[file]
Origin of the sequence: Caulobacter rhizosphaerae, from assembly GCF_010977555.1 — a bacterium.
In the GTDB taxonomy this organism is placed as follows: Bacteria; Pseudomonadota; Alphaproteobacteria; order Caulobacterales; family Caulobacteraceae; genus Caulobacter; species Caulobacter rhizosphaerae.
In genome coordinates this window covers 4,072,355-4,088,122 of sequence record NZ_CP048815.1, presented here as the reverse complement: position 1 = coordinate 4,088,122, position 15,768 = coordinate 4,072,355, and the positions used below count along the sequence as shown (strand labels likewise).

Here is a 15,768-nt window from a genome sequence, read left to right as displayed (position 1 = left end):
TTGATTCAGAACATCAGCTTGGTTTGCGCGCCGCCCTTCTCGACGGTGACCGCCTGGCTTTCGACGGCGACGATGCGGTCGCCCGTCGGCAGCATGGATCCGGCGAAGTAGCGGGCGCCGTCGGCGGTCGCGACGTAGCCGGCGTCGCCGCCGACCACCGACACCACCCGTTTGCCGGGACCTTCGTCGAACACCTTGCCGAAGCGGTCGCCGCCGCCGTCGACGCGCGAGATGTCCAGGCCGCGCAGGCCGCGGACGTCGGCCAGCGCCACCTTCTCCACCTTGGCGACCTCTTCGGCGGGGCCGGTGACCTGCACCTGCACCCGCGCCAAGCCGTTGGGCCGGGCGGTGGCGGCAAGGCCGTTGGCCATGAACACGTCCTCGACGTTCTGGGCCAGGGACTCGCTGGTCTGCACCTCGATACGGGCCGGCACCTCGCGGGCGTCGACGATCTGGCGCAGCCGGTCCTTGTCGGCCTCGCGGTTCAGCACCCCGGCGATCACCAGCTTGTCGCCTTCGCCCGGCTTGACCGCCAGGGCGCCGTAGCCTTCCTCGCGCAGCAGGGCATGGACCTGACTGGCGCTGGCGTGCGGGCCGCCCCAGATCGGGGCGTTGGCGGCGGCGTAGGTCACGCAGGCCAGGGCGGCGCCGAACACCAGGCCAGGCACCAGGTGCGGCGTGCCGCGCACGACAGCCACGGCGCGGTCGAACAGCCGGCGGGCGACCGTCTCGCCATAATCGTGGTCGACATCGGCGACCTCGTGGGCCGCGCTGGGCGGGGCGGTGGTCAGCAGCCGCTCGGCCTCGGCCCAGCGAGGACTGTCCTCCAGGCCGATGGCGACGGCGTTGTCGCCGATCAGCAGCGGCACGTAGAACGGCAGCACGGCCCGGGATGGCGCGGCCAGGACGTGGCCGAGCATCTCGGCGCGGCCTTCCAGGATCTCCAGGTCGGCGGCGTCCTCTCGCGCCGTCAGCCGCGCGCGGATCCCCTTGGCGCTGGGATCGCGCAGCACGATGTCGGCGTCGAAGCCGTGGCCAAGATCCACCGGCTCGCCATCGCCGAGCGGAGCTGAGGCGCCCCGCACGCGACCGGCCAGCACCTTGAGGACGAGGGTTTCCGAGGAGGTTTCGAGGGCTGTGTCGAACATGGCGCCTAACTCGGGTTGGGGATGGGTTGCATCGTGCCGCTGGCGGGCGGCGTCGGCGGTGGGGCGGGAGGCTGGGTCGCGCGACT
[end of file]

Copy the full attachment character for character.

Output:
Origin of the sequence: Caulobacter rhizosphaerae, from assembly GCF_010977555.1 — a bacterium.
In the GTDB taxonomy this organism is placed as follows: Bacteria; Pseudomonadota; Alphaproteobacteria; order Caulobacterales; family Caulobacteraceae; genus Caulobacter; species Caulobacter rhizosphaerae.
In genome coordinates this window covers 4,072,355-4,088,122 of sequence record NZ_CP048815.1, presented here as the reverse complement: position 1 = coordinate 4,088,122, position 15,768 = coordinate 4,072,355, and the positions used below count along the sequence as shown (strand labels likewise).

Here is a 15,768-nt window from a genome sequence, read left to right as displayed (position 1 = left end):
TTGATTCAGAACATCAGCTTGGTTTGCGCGCCGCCCTTCTCGACGGTGACCGCCTGGCTTTCGACGGCGACGATGCGGTCGCCCGTCGGCAGCATGGATCCGGCGAAGTAGCGGGCGCCGTCGGCGGTCGCGACGTAGCCGGCGTCGCCGCCGACCACCGACACCACCCGTTTGCCGGGACCTTCGTCGAACACCTTGCCGAAGCGGTCGCCGCCGCCGTCGACGCGCGAGATGTCCAGGCCGCGCAGGCCGCGGACGTCGGCCAGCGCCACCTTCTCCACCTTGGCGACCTCTTCGGCGGGGCCGGTGACCTGCACCTGCACCCGCGCCAAGCCGTTGGGCCGGGCGGTGGCGGCAAGGCCGTTGGCCATGAACACGTCCTCGACGTTCTGGGCCAGGGACTCGCTGGTCTGCACCTCGATACGGGCCGGCACCTCGCGGGCGTCGACGATCTGGCGCAGCCGGTCCTTGTCGGCCTCGCGGTTCAGCACCCCGGCGATCACCAGCTTGTCGCCTTCGCCCGGCTTGACCGCCAGGGCGCCGTAGCCTTCCTCGCGCAGCAGGGCATGGACCTGACTGGCGCTGGCGTGCGGGCCGCCCCAGATCGGGGCGTTGGCGGCGGCGTAGGTCACGCAGGCCAGGGCGGCGCCGAACACCAGGCCAGGCACCAGGTGCGGCGTGCCGCGCACGACAGCCACGGCGCGGTCGAACAGCCGGCGGGCGACCGTCTCGCCATAATCGTGGTCGACATCGGCGACCTCGTGGGCCGCGCTGGGCGGGGCGGTGGTCAGCAGCCGCTCGGCCTCGGCCCAGCGAGGACTGTCCTCCAGGCCGATGGCGACGGCGTTGTCGCCGATCAGCAGCGGCACGTAGAACGGCAGCACGGCCCGGGATGGCGCGGCCAGGACGTGGCCGAGCATCTCGGCGCGGCCTTCCAGGATCTCCAGGTCGGCGGCGTCCTCTCGCGCCGTCAGCCGCGCGCGGATCCCCTTGGCGCTGGGATCGCGCAGCACGATGTCGGCGTCGAAGCCGTGGCCAAGATCCACCGGCTCGCCATCGCCGAGCGGAGCTGAGGCGCCCCGCACGCGACCGGCCAGCACCTTGAGGACGAGGGTTTCCGAGGAGGTTTCGAGGGCTGTGTCGAACATGGCGCCTAACTCGGGTTGGGGATGGGTTGCATCGTGCCGCTGGCGGGCGGCGTCGGCGGTGGGGCGGGAGGCTGGGTCGCGCGACT